Shared Vulnerability, Relief and Responsibility

aftershock-north-cotabato_2019-10-21_20-45-01

[Based on the Message of Fr. Joel to the ADDU Community in Assumption Chapel on Nov. 2nd after the Earthquakes of Oct. 29th and 30th]

With the earthquakes in the past days, we all shared a common experience of vulnerability.  The normally fixed and stable earth was shaking, terrifyingly, over and over.  Here, bookshelves, statues, water dispensers, vases, wine glasses toppled over;  Fr. Dan McNamarra was injured when a falling bookshelf grazed his left arm;  Fr. Rene Ocampo, while moving from our kitchen to our dining hall, was thrown off balance by the swaying door, fell to the floor and hit his head.  In Matina the grand Field Demo was interrupted; parents who witnessed the floor of the Martinez Hall move like waves panicked as our well-drilled learners moved in admirable order to safety.  However different the details of our experiences may have been, we came to a chilling realization anew of how vulnerable we are as human beings and how little control we have over basic conditions that keep us alive.

The experience of vulnerability came with an experience of shared human community.  We were suddenly all talking to people sharing the same terror, fear, anxiety, prayer, and relief.  Shaking, we all checked the same cellphones for information and guidance;  we all began to tell our stories of what happened to us and how we coped with our long minute of vulnerability and survived.  And when it happened again, survived anew.

As we can be grateful today that despite the damage in our lives we are alive, we know that our experience of shared human community extends far beyond the sacred walls of this chapel where, mysteriously, people were not as fortunate as we.

In this context, Ateneo de Davao University has already begun through its University Community Engagement and Advocacy Council (UCEAC) to mobilize help for communities adversely affected by the quakes.  Official reports state that among these in Region XII, were 29,349 families or 146, 745 persons; in our Region XI, were 4,127 families or 20,635 persons.

Tulunan-VM-Villamor

We are focusing our help on Tulunan in North Cotabato, whose Vice-Mayor is Maureene “Mau” Villamor, one of our psychology graduates and former President of the Samahan ng mga Mag-aaral of the college.  She heard our challenge of being a woman for others through ADDU sui generis leadership, so she is now serving her people in Tulunan – which was where the epicenter of the Oct. 29 quake was.  Today, she pleads for assistance for her people, asking esp. for:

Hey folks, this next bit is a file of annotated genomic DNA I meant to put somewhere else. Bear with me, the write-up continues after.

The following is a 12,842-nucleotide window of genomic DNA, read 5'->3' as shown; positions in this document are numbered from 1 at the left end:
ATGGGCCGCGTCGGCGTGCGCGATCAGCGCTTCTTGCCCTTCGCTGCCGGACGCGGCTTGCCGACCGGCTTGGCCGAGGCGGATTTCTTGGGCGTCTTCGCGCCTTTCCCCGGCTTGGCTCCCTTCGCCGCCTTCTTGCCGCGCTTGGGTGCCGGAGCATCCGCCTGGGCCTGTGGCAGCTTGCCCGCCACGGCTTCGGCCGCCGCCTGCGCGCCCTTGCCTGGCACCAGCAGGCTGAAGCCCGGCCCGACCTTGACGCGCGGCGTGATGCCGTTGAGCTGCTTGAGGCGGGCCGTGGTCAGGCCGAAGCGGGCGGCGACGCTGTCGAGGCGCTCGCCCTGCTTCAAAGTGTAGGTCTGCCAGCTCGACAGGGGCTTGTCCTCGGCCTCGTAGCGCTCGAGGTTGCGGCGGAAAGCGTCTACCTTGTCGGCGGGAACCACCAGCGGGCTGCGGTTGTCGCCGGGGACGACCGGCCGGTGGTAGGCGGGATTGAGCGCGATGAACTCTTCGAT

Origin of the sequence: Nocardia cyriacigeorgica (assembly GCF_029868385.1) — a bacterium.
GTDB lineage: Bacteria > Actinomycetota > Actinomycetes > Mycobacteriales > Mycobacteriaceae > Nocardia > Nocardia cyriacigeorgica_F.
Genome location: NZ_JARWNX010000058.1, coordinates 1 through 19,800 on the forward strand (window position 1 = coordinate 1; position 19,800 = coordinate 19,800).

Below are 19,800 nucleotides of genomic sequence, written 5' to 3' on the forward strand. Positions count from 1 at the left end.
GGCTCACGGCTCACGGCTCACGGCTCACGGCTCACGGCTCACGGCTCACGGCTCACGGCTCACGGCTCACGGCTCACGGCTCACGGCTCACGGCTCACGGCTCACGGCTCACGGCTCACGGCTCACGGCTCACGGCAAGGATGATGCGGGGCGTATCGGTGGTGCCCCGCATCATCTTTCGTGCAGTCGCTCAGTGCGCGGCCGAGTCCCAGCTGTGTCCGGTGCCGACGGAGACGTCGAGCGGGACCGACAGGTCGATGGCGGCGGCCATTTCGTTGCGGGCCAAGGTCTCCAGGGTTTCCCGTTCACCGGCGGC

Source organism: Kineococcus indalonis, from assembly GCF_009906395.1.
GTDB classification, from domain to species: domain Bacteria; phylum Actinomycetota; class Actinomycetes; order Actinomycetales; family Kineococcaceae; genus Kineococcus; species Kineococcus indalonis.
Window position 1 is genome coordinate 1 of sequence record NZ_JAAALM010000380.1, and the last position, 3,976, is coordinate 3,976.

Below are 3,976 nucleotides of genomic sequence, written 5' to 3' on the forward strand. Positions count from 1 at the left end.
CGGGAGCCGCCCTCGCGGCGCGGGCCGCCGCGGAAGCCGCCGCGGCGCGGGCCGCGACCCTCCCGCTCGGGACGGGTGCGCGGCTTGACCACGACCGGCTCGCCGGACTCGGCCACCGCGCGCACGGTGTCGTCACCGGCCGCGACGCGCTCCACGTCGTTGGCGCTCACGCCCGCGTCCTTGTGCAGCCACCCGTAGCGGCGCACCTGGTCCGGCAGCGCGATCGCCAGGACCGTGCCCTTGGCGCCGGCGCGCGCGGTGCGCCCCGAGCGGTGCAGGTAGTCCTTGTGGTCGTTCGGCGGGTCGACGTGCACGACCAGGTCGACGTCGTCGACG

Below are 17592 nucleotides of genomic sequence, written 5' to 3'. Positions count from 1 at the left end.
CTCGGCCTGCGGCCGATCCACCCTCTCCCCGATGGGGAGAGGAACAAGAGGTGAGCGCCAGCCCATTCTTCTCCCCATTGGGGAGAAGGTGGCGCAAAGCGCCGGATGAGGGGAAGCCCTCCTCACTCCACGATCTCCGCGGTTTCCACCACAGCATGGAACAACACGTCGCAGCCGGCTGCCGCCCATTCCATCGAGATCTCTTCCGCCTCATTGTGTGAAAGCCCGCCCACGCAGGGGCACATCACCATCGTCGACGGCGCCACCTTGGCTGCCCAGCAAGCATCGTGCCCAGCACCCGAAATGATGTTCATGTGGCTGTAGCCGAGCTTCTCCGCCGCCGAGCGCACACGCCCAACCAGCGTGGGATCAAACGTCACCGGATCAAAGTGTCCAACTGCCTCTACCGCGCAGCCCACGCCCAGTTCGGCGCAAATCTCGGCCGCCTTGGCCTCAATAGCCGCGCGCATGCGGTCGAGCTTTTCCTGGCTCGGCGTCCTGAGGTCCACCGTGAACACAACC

Ready-to-eat food

Tents

Medicine

Bottled water

Toys for Children

Food Packs

Blankets

Towels

Socks

and assistance for trauma debriefing for children.

In this context, I beg you to help.  We taught Mau about sui generis leadership;  now let us help her.  Mr. Mark “Macoy” Samante, the chair of the UCEAC is here coordinating the University response with the Samahan ng mga Mag-aaral headed by Mr. Christian Dom Ang.

The drop-off point for donations is our Arrupe Hall (ground floor of the Martin Sports Complex).

We are accepting donations at the following accounts:

Bank of the Philippine Islands (BPI)
Account Name: Ateneo de Davao University
Acct. Number: 2881-0028-87
Swift Code: BOPIPHMM

Banco de Oro (BDO)
Account Name: Ateneo de Davao University
Acct. NUmber: 27000-904-26
Swift Code: BNORPHMM

(Please fax deposit slips to +63(82) 221-4737/+63(82) 221-4116/ +63(82) 221-2411 local 8262 or email them at finance@addu.edu.ph,cc: uceac@addu.edu.ph for proper monitoring and accounting of cash donations)

In advance, I thank you, even as we thank the Lord that we are all alive.  May He bring the earthquakes to a halt, and may your generosity help people in need, especially the people of Tulunan.

About Joel Tabora, S.J.

Jesuit. Educator
This entry was posted in Appeal, Uncategorized and tagged , . Bookmark the permalink.

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